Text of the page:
As Denton resident Randy Hunt gathered data for the Texas Historical Commission for a project, he realized he had a tool just about anyone interested in Denton history would like.

Hunt’s group, Historic Denton Inc., promotes the preservation of and advocacy for Denton’s historical neighborhoods and areas. Hunt, backed by a group of fellow homeowners along West Oak Street, started the work to develop National Register districts in 2014. In January, he expects the National Register of Historic Places to announce the West Denton Residential National Register District.

In the meantime, a virtual tour of the original 1921-era residential neighborhood gives anyone a look into Denton as the University of North Texas grew. It’s sort of a bonus from the 125-page document Hunt created as part of his efforts to have the area north of West Hickory Street named a National Register district.

“When we started working with the National Parks Service, we were working with all new people because of the pandemic,” Hunt said. “As we worked with them, it became easier to put everything in a map. Once we did that it made sense to share it with everyone on our email list. We have a big email list — I’ve got probably 1,000 people on it — and we’ve gotten some feedback on the virtual tours.”

The virtual tours take you to a bird’s-eye view of 16 streets: Alice, Amarillo and Anderson streets; Congress, Denton and Egan streets; Fulton, Gregg, Haynes and Hickory streets; Mounts, Oak and Panhandle streets; Parkway, Pearl and Ponder streets.

Hunt said to satisfy officials with the state historical commission and the U.S. Park Service, Hunt said he had to pull together 300 data elements for each structure.

He credited Mike Cochran, a former City Council member and local history buff. “While he was on council, he saw these old property tax records, and I’m talking about information on old manila cards,” Hunt said. “They were going to be thrown out, and Mike was there on council, and he said, ‘Oh no, they won’t.’”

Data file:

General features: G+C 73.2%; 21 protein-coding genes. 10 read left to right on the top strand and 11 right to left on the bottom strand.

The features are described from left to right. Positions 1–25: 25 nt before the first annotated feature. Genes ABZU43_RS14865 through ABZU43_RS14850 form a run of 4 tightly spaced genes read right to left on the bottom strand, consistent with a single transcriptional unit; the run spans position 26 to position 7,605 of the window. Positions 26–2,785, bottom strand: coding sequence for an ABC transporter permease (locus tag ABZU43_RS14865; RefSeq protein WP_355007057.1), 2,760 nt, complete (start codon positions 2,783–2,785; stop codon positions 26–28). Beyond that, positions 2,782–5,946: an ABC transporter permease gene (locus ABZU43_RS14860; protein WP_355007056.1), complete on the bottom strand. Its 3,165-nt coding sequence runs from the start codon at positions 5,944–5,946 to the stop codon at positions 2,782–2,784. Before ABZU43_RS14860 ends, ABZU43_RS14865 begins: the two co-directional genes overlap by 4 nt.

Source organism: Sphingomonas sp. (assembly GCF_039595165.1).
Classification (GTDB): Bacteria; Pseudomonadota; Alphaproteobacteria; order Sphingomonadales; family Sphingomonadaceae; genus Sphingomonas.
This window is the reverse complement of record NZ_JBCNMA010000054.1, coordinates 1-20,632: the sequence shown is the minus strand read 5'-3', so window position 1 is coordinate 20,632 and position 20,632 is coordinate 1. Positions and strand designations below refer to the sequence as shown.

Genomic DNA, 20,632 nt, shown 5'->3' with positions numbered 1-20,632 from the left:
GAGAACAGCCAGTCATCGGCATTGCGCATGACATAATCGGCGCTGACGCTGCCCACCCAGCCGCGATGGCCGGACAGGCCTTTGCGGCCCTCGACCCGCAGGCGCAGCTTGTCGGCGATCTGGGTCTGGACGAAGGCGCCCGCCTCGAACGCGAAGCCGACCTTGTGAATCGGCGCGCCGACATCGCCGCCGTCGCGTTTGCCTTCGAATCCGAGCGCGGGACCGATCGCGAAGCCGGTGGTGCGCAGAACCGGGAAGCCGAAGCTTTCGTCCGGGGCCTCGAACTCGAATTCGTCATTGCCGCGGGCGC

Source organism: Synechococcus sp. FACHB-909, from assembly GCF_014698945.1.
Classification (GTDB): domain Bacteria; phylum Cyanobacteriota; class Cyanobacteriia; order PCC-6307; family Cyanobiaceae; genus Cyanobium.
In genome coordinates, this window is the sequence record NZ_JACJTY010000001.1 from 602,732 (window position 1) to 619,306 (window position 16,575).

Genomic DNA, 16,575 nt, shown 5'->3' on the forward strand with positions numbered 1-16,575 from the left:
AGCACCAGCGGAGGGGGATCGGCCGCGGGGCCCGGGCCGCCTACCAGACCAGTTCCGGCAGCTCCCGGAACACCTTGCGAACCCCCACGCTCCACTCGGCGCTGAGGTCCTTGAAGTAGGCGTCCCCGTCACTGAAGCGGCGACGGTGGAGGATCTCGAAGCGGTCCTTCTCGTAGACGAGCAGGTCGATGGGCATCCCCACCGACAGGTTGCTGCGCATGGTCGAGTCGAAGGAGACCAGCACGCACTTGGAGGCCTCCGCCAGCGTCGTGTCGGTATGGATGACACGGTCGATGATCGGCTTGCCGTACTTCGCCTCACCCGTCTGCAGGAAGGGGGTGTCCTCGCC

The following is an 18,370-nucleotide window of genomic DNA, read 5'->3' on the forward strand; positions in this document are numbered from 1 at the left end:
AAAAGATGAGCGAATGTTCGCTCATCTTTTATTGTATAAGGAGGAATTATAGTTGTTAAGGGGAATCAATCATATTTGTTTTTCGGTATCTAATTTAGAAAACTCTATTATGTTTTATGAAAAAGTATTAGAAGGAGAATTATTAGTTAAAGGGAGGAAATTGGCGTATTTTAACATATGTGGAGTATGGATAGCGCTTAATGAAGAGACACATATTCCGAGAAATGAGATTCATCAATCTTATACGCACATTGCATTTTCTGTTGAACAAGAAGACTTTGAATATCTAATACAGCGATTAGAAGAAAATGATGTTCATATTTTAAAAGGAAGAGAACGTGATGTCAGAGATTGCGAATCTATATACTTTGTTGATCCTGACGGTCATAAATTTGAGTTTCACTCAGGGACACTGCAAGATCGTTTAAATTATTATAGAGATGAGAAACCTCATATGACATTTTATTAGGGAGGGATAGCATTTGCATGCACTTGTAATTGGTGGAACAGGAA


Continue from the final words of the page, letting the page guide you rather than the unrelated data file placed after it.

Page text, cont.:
Hunt said a lot of the data elements gathered came from those tax records, and other information came from photos, newspaper articles and the public record.

“When you put this together, you gather as many details as possible: current owners, the [geographic information system] location for it,” he said. “We also look for the survey name, the legal description of the building, which includes its purpose. The park service like to have three to four photographs of the current building, but they prefer to find a historic image, too. They want to be able to tell the architectural style — is it a Tudor or a Craftsman? Then there is a lot of details that old house lovers would enjoy: Is the roof metal and is the siding original, or has the garage been converted into a music studio?

“The park service also wants to know: Has this house been on a previous survey? You find to find all that out and then you determine is it contributing — contributing is really the key,” Hunt said.

“Contributing” property owners are those who maintain their property and preserve the historical integrity of it.

Hunt said the tours orient visitors to the time when architects and builders were preparing to accommodate university and faculty administrators.

“It’s been really fun doing this and hearing from people who tell you, ‘I’m looking for the house my granddad loves,’” Hunt said. “It’s even more special when you encounter people who see that they live a few blocks away from that house their granddad loves.”

The virtual tours are just a small part of what a National Register district can create.

“In a town like Denton, you have so many people who move in and they don’t really know the history of the neighborhoods,” he said. “How do you get buy-in for people to preserve these old buildings? And when people start to contribute, it makes a difference. There’s an owner over on Parkway that started working on a house, and you look around and people are starting to paint their houses. We’re doing what the Parks Service calls heritage tourism. You’re establishing something that explains, here’s who lived in this house. And you learn to tell its stories better.”

LUCINDA BREEDING can be reached at 940-566-6877 and via Twitter at @LBreedingDRC.

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